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Inverter Problems

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I think the lack of comments indicates that this is NOT the epidemic that it was made out to be.

Our 2006 is doing great - no inverter problems so far.

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Or, the lack of response could indicate that nobody knows.

Having had my inverter replaced (it was leaking coolant), and currently suffering a leak of inverter coolant (not from the inverter, but from the tranny area (the electric motors are cooled by the same coolant that cools the inverter), I can say that, yes there were problems. I also know someone personally (i.e. not someone via the internet, but someone I work with) who suffered an inverter failure while driving on the highway.

Have they been fixed? Only Toyota knows for sure. My 400h is an early model - on the road in early 2005 - hopefully, my replacement inverter is a new one that had any internal redesign in it.

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Keep in mind that Lemon lives in an area that gets quite a bit colder than other regions. Perhaps the severe cycling of very cold and very hot engine bay conditions contributed or was fully responsible for his inverter issues? Auto owners who live in parts of Arizona experience a much higher rate of early battery failures than do most of the US. Does this mean that we all should worry about short-lived batteries? No, it just means that temperature extremes tend to shorten the life of many automotive components.

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You'd think (hope? pray?) that Toyota would have considered all the geographical areas that the vehicle was intended to be sold in and done their due diligence in properly testing the vehicle in cold conditions.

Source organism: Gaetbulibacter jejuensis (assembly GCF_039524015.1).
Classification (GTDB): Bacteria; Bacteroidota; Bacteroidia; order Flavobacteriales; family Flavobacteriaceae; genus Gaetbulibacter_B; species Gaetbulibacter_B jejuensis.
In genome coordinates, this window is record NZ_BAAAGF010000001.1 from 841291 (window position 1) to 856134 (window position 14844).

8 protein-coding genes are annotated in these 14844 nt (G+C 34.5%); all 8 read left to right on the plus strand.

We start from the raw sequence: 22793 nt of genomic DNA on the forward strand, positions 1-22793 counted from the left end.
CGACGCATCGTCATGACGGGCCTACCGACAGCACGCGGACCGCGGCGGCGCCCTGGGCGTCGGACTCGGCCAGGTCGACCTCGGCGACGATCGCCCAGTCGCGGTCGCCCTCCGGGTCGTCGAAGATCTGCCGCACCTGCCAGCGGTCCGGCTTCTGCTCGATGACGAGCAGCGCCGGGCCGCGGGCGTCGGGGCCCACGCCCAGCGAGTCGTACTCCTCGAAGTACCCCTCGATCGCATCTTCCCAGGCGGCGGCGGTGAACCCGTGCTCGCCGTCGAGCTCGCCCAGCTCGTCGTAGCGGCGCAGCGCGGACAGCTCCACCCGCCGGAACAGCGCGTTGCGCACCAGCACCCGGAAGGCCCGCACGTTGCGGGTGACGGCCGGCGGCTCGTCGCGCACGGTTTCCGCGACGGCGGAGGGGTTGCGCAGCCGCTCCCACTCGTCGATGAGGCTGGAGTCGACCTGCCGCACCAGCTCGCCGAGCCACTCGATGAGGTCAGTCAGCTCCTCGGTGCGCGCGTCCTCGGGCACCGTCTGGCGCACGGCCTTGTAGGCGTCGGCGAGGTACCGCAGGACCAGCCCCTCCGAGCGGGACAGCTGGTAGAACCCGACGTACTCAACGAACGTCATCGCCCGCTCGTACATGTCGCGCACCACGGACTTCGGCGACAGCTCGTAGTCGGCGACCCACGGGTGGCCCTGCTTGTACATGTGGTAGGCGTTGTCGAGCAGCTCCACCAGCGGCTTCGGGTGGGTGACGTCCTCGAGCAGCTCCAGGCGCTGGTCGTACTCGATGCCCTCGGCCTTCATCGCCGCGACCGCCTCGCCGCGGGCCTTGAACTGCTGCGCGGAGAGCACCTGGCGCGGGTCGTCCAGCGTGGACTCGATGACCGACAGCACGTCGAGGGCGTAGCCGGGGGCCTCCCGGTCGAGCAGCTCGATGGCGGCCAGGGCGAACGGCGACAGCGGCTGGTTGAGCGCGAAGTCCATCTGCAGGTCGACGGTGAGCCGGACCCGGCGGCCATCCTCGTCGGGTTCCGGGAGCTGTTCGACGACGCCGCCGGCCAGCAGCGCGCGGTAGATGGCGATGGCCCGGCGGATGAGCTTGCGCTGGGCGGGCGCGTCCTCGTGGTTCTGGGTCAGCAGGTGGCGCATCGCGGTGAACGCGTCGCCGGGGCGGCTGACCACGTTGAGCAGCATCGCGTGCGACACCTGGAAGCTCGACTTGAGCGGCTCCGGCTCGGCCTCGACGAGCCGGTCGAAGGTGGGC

Southern Ontario (where I live) is actually further south than many of the northern parts of the northen states, by the way. That's a big chunk of potential owners that might have bought a Toyota hybrid that live where it gets cold.

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Yes, you would think so until you look at all the rusty hardware under many vehicles, rust that is a result of salt-covered roads in areas where there is heavy snowfall.

You would also think that battery manufacturers have tested their products in Arizona on 114 degree days. They probably have but their batteries rarely last more than 3 years under those conditions. Constant exposure to ultraviolet rays quickly crack leather seats and fade dark-colored paints, yet you would think this shouldn't happen anymore. My vehicles last much longer here than do my siblings' vehicles in CT, primarily because the weather is so temperate but also because I cover my metallic red car every time it sits in the sun all day (and that is often). The invincible vehicle simply doesn't exist; it's as simple as that!

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